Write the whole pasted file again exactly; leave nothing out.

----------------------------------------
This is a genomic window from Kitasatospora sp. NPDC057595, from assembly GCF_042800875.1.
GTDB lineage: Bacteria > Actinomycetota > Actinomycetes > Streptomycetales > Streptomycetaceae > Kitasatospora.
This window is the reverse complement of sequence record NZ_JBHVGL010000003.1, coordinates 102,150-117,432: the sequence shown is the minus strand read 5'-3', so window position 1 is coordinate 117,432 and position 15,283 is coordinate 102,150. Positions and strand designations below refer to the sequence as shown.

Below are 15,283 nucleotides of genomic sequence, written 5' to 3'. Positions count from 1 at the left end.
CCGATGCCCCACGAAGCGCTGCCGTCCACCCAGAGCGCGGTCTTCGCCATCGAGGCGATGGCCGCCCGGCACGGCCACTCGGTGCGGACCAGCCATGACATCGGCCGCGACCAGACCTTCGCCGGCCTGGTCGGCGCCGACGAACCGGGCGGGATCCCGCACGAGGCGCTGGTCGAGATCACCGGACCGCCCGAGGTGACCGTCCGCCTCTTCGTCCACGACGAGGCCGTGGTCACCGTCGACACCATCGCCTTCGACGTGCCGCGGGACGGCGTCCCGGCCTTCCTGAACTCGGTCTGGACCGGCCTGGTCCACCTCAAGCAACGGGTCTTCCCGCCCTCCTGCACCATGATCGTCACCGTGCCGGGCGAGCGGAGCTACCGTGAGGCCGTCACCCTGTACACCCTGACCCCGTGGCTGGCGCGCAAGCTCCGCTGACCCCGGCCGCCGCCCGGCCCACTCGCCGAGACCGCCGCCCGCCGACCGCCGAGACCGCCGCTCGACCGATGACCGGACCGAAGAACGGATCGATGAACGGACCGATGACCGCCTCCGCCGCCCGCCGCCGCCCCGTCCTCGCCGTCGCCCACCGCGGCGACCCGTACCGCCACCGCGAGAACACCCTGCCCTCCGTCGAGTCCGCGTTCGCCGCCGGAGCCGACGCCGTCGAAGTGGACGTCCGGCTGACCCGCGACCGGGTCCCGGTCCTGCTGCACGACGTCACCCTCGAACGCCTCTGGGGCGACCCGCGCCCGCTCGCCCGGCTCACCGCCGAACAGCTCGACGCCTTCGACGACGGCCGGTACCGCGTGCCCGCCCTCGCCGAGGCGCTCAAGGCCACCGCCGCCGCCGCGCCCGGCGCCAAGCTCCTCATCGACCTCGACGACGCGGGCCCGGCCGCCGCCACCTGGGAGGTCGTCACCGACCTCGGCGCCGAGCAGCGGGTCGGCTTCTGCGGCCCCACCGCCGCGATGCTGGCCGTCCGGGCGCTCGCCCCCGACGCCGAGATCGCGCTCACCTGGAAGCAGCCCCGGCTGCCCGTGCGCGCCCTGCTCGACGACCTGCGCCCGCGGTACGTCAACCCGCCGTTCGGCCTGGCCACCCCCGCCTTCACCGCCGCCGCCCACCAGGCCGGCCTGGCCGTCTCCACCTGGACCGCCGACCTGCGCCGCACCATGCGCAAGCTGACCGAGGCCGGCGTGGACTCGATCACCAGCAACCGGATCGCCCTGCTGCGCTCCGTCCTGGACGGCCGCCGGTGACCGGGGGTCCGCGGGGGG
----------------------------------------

This is a genomic window from Kitasatospora sp. NPDC057595, from assembly GCF_042800875.1.
GTDB lineage: Bacteria > Actinomycetota > Actinomycetes > Streptomycetales > Streptomycetaceae > Kitasatospora.
This window is the reverse complement of sequence record NZ_JBHVGL010000003.1, coordinates 102,150-117,432: the sequence shown is the minus strand read 5'-3', so window position 1 is coordinate 117,432 and position 15,283 is coordinate 102,150. Positions and strand designations below refer to the sequence as shown.

Below are 15,283 nucleotides of genomic sequence, written 5' to 3'. Positions count from 1 at the left end.
CCGATGCCCCACGAAGCGCTGCCGTCCACCCAGAGCGCGGTCTTCGCCATCGAGGCGATGGCCGCCCGGCACGGCCACTCGGTGCGGACCAGCCATGACATCGGCCGCGACCAGACCTTCGCCGGCCTGGTCGGCGCCGACGAACCGGGCGGGATCCCGCACGAGGCGCTGGTCGAGATCACCGGACCGCCCGAGGTGACCGTCCGCCTCTTCGTCCACGACGAGGCCGTGGTCACCGTCGACACCATCGCCTTCGACGTGCCGCGGGACGGCGTCCCGGCCTTCCTGAACTCGGTCTGGACCGGCCTGGTCCACCTCAAGCAACGGGTCTTCCCGCCCTCCTGCACCATGATCGTCACCGTGCCGGGCGAGCGGAGCTACCGTGAGGCCGTCACCCTGTACACCCTGACCCCGTGGCTGGCGCGCAAGCTCCGCTGACCCCGGCCGCCGCCCGGCCCACTCGCCGAGACCGCCGCCCGCCGACCGCCGAGACCGCCGCTCGACCGATGACCGGACCGAAGAACGGATCGATGAACGGACCGATGACCGCCTCCGCCGCCCGCCGCCGCCCCGTCCTCGCCGTCGCCCACCGCGGCGACCCGTACCGCCACCGCGAGAACACCCTGCCCTCCGTCGAGTCCGCGTTCGCCGCCGGAGCCGACGCCGTCGAAGTGGACGTCCGGCTGACCCGCGACCGGGTCCCGGTCCTGCTGCACGACGTCACCCTCGAACGCCTCTGGGGCGACCCGCGCCCGCTCGCCCGGCTCACCGCCGAACAGCTCGACGCCTTCGACGACGGCCGGTACCGCGTGCCCGCCCTCGCCGAGGCGCTCAAGGCCACCGCCGCCGCCGCGCCCGGCGCCAAGCTCCTCATCGACCTCGACGACGCGGGCCCGGCCGCCGCCACCTGGGAGGTCGTCACCGACCTCGGCGCCGAGCAGCGGGTCGGCTTCTGCGGCCCCACCGCCGCGATGCTGGCCGTCCGGGCGCTCGCCCCCGACGCCGAGATCGCGCTCACCTGGAAGCAGCCCCGGCTGCCCGTGCGCGCCCTGCTCGACGACCTGCGCCCGCGGTACGTCAACCCGCCGTTCGGCCTGGCCACCCCCGCCTTCACCGCCGCCGCCCACCAGGCCGGCCTGGCCGTCTCCACCTGGACCGCCGACCTGCGCCGCACCATGCGCAAGCTGACCGAGGCCGGCGTGGACTCGATCACCAGCAACCGGATCGCCCTGCTGCGCTCCGTCCTGGACGGCCGCCGGTGACCGGGGGTCCGCGGGGGG